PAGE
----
Hungary could reach a credit agreement with the International Monetary Fund and the European Union at the end of autumn, Mihaly Varga, the country’s chief negotiator on the matter, said on public radio on Thursday.
A joint IMF/EU delegation wound up a one-week visit to Hungary on Wednesday. Mr Varga told MR1-Kossuth Radio that both sides had completed a useful assessment of the situation in the first round of negotiations. He added that the soundness of macroeconomic projections for next year, the proportion of public sector workers among the employed overall and the extension of a duty on financial transactions to the central bank were among the topics under debate by the parties.
The sides agreed that the soundness of macroeconomic projections and fiscal targets for next year must be reinforced, he said, while conceding that there was a difference of opinions regarding the instruments that can be used to achieve these targets.
He said the IMF/EU delegation believed Hungary’s public sector accounts for too big a part of the total number of those employed. He acknowledged that an increase in the number of private sector workers should be supported, but added that further layoffs in the public sector posed not just an economic question but a social one.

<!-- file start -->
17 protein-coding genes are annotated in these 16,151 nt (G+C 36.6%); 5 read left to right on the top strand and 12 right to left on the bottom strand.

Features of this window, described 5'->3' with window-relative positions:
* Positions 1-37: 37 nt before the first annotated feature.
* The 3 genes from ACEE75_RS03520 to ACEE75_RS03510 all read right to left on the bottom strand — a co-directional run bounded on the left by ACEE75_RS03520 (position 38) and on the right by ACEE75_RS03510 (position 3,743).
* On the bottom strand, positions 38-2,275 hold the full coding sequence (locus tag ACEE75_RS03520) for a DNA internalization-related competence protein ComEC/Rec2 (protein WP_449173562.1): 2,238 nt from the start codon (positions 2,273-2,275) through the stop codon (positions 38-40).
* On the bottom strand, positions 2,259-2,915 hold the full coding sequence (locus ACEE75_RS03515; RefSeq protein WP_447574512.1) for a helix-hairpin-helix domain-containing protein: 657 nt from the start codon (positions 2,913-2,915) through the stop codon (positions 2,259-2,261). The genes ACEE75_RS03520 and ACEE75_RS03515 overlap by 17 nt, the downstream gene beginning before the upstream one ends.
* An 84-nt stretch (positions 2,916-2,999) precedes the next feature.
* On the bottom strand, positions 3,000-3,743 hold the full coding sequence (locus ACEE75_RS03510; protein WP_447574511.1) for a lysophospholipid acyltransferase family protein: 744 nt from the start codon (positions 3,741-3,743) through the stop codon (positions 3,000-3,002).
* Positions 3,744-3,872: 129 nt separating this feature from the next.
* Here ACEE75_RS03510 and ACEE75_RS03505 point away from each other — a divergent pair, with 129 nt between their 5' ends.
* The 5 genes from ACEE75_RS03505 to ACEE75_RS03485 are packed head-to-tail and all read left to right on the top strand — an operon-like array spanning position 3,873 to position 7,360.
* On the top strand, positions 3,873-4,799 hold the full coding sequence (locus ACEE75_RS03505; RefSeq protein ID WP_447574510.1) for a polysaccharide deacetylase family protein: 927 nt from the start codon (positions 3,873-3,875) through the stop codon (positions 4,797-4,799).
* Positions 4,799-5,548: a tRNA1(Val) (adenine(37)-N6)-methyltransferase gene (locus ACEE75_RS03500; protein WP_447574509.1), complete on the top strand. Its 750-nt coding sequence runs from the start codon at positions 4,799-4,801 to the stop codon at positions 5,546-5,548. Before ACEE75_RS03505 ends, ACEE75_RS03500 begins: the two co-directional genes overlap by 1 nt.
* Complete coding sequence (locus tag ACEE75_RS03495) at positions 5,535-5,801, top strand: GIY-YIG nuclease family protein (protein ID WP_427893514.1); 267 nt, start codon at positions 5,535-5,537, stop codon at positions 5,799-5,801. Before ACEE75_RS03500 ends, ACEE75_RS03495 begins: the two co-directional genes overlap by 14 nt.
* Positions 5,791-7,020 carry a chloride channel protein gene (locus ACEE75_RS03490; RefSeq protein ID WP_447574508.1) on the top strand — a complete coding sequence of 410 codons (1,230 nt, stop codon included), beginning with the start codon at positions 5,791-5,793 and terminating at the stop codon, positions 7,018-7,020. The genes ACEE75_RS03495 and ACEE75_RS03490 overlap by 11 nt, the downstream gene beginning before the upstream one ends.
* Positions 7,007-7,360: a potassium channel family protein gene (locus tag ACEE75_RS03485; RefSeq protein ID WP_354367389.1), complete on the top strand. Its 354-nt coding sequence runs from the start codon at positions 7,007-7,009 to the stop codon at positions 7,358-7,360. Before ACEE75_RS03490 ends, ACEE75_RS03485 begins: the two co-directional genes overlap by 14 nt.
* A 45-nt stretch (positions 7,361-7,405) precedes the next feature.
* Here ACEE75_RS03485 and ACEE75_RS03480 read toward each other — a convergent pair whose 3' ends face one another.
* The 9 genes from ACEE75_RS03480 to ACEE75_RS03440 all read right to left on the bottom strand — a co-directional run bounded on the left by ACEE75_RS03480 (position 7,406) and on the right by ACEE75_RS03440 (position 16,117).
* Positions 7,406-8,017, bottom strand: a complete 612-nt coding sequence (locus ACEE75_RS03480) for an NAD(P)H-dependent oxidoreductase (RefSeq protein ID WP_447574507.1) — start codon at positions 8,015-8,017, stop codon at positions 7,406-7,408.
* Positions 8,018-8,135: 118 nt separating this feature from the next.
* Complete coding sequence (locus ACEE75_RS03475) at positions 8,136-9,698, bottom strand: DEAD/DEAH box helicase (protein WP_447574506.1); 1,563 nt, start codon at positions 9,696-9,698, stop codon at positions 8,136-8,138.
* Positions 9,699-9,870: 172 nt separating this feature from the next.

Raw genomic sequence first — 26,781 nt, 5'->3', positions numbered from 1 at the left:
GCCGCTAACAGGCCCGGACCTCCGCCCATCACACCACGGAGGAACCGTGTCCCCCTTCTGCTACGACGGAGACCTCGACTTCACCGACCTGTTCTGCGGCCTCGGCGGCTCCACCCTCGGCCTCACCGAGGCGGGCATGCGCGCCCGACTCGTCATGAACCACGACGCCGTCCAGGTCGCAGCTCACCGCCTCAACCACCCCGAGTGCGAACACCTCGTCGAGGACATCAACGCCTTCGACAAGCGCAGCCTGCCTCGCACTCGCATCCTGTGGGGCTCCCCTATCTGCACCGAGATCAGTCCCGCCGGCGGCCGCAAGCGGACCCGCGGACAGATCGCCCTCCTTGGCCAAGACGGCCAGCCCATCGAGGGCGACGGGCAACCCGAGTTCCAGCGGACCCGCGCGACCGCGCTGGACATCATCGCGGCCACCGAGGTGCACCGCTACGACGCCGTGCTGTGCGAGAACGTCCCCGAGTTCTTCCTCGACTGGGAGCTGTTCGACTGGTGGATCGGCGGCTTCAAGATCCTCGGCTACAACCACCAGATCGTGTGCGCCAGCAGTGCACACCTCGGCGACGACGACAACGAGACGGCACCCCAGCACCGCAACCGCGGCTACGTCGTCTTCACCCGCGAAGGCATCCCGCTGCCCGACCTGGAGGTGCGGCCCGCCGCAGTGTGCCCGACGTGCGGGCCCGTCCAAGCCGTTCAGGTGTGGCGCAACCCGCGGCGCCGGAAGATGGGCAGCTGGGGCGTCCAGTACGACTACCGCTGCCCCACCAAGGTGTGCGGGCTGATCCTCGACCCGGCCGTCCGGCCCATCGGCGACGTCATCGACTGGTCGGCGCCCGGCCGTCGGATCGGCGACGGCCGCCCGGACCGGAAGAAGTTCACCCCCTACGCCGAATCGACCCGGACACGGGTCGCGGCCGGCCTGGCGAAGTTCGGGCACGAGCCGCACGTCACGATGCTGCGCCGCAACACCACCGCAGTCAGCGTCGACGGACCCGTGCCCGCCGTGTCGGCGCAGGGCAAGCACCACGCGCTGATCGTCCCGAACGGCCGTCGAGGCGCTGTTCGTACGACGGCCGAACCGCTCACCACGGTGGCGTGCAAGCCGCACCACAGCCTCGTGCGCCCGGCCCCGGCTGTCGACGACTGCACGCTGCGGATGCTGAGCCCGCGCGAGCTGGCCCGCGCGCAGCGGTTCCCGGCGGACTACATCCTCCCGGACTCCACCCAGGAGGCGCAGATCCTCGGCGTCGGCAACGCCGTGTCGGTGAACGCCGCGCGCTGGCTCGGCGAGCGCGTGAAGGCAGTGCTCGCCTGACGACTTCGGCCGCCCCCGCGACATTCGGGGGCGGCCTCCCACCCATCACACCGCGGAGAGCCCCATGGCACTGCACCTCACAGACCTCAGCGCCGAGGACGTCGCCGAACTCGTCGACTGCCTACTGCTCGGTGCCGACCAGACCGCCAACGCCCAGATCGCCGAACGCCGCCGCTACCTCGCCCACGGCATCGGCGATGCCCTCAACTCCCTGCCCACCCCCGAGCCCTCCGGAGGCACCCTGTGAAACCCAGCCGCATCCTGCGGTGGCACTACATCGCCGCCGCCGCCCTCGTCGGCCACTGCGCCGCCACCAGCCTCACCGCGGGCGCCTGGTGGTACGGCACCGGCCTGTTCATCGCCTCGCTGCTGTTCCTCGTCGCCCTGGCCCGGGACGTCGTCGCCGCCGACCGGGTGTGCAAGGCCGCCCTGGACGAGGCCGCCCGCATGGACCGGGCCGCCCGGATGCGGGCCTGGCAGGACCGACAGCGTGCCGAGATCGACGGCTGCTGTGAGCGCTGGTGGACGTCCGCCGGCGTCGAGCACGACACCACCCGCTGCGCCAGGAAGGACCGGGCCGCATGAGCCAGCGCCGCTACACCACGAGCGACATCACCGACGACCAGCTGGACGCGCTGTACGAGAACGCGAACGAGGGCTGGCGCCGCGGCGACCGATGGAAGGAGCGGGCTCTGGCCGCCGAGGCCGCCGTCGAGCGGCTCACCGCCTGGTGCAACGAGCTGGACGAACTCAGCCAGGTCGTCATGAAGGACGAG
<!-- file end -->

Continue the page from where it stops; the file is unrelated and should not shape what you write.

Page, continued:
Touching on the dispute over the financial transactions duty, Mr Varga reiterated the stand voiced by Prime Minister Viktor Orban on Wednesday: the financial sector must share its own part of the burden of eliminating accrued debt.
He said the IMF/EU delegation shared the view of the European Central Bank on the matter of the duty, adding that the break in the negotiations would give the government time to assess this stand.
The ECB on Tuesday said the duty, which must be paid by the central bank and the treasury, impairs the NBH’s functional and institutional independence.
“If necessary, we will obviously return to this question,” Mr Varga said.
Mr Orban said on Wednesday that the IMF/EU delegation would return to Hungary in September.